If you’re struggling to stand out in your marketplace, try going the extra mile.
It’s never crowded there!
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I’m occasionally asked to help people develop their commercial drive. That is, to become more self-assured and motivated in making their business or organisation successful in its marketplace.
These requests come from people in the private, third-sector and, increasingly, from the public sector. They are sometimes experts, specialists and professionals who have moved into more generalist leadership positions. And they are sometimes leaders in organisations where market-pressures have changed or where new ‘internal markets’ have been introduced. In either case, the overall commercial success of their business or department is a key part of their responsibilities and developing more commercial drive themselves is a necessity.
There are already lots of books and websites dedicated to helping you do great marketing. So I’ve focused here on the mistakes that you might want to avoid in your own internal attitudes and ways of thinking that can otherwise really knock-back your commercial drive:
When my first business was still right in start-up phase I spent an afternoon in our dining-room writing a fax to a prospect in Germany. I wrote lots of drafts and when I noticed the overflowing bin, I had a real laugh-out-loud moment. I’ve gone from big-company coddling to being marketing, finance, operations – and bin-emptier – and I love it!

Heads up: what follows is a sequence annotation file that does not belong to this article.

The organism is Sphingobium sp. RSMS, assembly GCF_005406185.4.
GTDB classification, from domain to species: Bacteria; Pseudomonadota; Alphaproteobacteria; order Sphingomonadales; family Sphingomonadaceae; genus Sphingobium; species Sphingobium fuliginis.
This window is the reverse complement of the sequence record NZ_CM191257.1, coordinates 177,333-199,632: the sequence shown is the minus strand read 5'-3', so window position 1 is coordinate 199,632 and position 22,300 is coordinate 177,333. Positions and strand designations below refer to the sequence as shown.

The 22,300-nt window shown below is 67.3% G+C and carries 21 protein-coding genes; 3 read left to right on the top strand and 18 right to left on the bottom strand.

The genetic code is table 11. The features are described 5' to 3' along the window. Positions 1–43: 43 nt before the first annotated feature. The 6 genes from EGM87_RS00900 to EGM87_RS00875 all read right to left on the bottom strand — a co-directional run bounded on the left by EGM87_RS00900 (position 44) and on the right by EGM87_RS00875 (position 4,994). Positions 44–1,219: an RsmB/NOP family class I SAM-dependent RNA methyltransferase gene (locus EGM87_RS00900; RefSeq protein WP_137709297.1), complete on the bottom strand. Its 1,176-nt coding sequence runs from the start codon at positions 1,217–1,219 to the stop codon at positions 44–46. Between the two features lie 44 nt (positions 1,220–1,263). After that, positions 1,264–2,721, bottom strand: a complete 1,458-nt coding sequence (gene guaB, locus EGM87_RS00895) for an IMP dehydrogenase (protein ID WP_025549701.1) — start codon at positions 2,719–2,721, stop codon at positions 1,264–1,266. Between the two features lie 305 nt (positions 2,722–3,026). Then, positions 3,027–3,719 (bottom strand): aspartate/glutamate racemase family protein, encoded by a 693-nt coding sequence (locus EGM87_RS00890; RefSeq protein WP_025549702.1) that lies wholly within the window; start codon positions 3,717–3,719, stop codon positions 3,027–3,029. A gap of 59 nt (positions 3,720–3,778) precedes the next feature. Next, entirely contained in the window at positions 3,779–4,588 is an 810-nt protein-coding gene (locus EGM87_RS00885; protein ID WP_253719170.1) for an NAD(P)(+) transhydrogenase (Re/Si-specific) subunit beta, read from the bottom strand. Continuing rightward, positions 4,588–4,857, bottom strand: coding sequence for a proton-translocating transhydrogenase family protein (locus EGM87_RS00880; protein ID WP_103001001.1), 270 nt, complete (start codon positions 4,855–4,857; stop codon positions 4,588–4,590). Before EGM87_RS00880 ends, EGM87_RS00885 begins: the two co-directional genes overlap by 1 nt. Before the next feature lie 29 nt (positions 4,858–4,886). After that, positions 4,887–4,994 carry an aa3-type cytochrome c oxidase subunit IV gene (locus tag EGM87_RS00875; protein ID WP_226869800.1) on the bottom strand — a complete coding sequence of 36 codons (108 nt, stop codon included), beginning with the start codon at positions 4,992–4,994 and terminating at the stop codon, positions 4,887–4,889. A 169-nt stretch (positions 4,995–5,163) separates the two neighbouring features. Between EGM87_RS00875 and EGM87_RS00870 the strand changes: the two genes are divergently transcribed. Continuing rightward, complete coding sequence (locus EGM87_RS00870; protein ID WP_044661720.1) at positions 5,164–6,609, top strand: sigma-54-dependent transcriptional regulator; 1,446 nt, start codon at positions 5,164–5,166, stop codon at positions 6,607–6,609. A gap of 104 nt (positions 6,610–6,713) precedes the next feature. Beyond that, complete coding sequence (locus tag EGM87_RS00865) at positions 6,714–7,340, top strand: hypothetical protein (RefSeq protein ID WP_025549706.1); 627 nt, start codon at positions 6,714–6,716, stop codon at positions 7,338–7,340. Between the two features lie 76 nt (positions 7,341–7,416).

This is how the first-stage of Team, the Me-stage, usually goes for entrepreneurs. You (and maybe a partner) are the team and the business.
One of my clients said it’s a bit like being a crab. You need extra arms and legs to get everything done. But you also need to be resilient and well-armoured, because life’s going to start throwing a lot of stuff at you.
At the same time, you need to be great at grabbing help. Successful entrepreneurs devour help, information and expertise – treating it like the virtual team they don’t yet have. They read like crazy, go to conferences and call on friends and experts.
The business is also like a crab in that each time you move into a new market, start to hire staff or invest in professional support, you have to shed the current shell to grow-up into the next one. It feels vulnerable, risky and exhilarating at the same time.
Eventually, you hit the next stage of Team, the We-stage. Now the business is the team.
You might not be the first-point of contact for new business or existing customers any more. But you’re still in the middle of things. In this phase the founder is like the sun at the centre of the solar system. It’s your gravity that can attract and keep the right team and the right business in orbit around you. People in the team feel your presence. When the warmth of your attention is right, things can flourish. Get too close and something will burn. Be too distant and people become icy-cold and drift off.
If we’re lucky, we get to move onto the next stage of Team, the They-stage. Now the team is the business.
This is where entrepreneurs either grow into being the leader and are no longer the driving force behind everything, or they find a way out and start again. Either is good. People who stay say it feels like being a parent. At some point you stop picking the kids up when they fall over, so they learn to get up for themselves. It takes a large amount of courage and a big commitment to future-success versus current-risk. If people can grow under your leadership they’ll be off trying out new areas of business and new ways of doing things that you would never have dreamed of.
If you get this stage right, then your reward seems to be the space and money to wonder what you ever used to do with your time before the business. Some people move onto the Who-stage of team next, but that’s a different story for another time.